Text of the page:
“I didn’t have any clubs in college. I couldn’t stand the time to go to them. I had to make money,” Miranda, who is now 25, said. “Even paid internships don’t pay well,” he says.
“I didn’t realize how many people were setting themselves up for success before graduation,” Miranda says. “My friends and I are late to the party.”
Until he also found his way into Braven’s career preparation course as a junior, Miranda didn’t know how to begin his job search. “We don’t have anyone to guide us. We just go to college, try to get good grades. We don’t have anyone to say, ‘Hey, you have to write your resume. You have to do your branding.'”
In comparison, he says, “People who have parents who went to college know things. First-generation college students have no idea what happens after college. Like what do you do? I didn’t know how to communicate or who to communicate with. I had no one.” .
Miranda landed a job as an operations manager at an Amazon fulfillment center, starting a career path he says he hopes will eventually lead him to sales. (Braven has no special relationship with Amazon.)
Even small things like a handshake can cause some college graduates to stumble, says NASPA’s Weintraub Stafford. “If you’re not in an environment that taught you the traditional meaning of a handshake as it relates to the corporate world, that would be a stark experience for you and the person you meet,” she says.
A very small number of colleges and universities are aware of the unique problems first-generation students face in finding their first jobs after graduation and are adding programs to help them.
UC Berkeley now offers career advice specifically for first-generation and low-income students, including resume reviews, assistance with LinkedIn profiles, and a semester-long careers course. The University of Toledo hosts a networking series to help these students connect with employers and alumni and an internship preparation program to teach them resume writing, communication, and other skills.
Last year, Cal State Fullerton launched a program called I Am First, which brings working first-generation graduates to mentor younger peers who are still enrolled, says Jennifer Mujaro, director of that university’s Career Center. Among other things, the program teaches salary negotiation skills.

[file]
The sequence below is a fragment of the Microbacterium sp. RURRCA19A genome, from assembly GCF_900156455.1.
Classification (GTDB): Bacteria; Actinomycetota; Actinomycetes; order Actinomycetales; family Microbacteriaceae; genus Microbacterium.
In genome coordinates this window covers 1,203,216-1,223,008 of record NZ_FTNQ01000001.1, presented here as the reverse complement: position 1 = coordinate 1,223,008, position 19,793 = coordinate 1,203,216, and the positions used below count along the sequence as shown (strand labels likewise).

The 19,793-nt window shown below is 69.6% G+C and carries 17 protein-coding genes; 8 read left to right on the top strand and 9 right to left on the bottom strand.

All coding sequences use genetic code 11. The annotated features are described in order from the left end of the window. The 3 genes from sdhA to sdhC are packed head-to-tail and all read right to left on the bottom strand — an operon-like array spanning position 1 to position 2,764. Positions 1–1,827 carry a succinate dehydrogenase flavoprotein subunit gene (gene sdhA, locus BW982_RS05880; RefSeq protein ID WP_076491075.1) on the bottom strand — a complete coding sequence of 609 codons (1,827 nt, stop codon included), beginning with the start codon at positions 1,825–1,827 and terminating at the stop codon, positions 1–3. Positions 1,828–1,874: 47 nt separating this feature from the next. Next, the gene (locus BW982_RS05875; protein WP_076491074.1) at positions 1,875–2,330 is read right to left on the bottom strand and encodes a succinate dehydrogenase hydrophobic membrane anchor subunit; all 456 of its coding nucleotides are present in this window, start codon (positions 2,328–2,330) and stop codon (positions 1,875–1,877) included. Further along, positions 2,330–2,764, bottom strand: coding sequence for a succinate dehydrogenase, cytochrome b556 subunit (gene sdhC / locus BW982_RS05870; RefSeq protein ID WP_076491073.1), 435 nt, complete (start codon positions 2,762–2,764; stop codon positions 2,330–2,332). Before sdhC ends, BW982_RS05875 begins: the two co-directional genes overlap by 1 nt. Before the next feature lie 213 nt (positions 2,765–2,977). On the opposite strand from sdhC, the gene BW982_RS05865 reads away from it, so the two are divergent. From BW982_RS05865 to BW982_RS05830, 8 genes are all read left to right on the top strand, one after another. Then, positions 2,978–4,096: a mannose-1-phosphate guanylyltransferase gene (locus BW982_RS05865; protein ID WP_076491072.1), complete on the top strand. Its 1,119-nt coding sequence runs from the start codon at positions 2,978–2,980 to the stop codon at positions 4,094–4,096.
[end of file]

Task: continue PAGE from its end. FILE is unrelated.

“It’s scary to admit that you don’t know ‘how to get a job after college,'” Mojarro says. It’s stressful, too. “Their parents get really excited about being college students, and that can be scary too, because it all falls on them.”
A few nonprofits, such as Braven—which bring their professional courses to universities and community colleges with large percentages of first-generation and low-income students—also collaborate with colleges to provide this type of support.
Amy Eubanks Davis, founder and CEO of Braven, was working in New Orleans as a school teacher whose students were largely first-generation and low-income when she realized the need for such help.
“I would watch my students step out of college and be terrified of where they had come,” Davis says. Although they held the same credentials as their peers—often working harder to do so—they lost the “almost invisible set of benefits” that exist for students whose parents had a college education and had good relationships.
Braven matches students with instructors who work at participating companies. “This coach is often the first person these students know in the professional workforce,” Davis says.
Although it covers everything from what clothes to wear to an interview to when to send a thank-you letter, Braven’s approach is largely about building trust, she says. “A lot of that has to do with the narrative and the story told externally.” Students are reminded that “their experiences in life, even if they are rough, obstructive, and imperfect, are actually what make them truly wonderful and truly resilient.”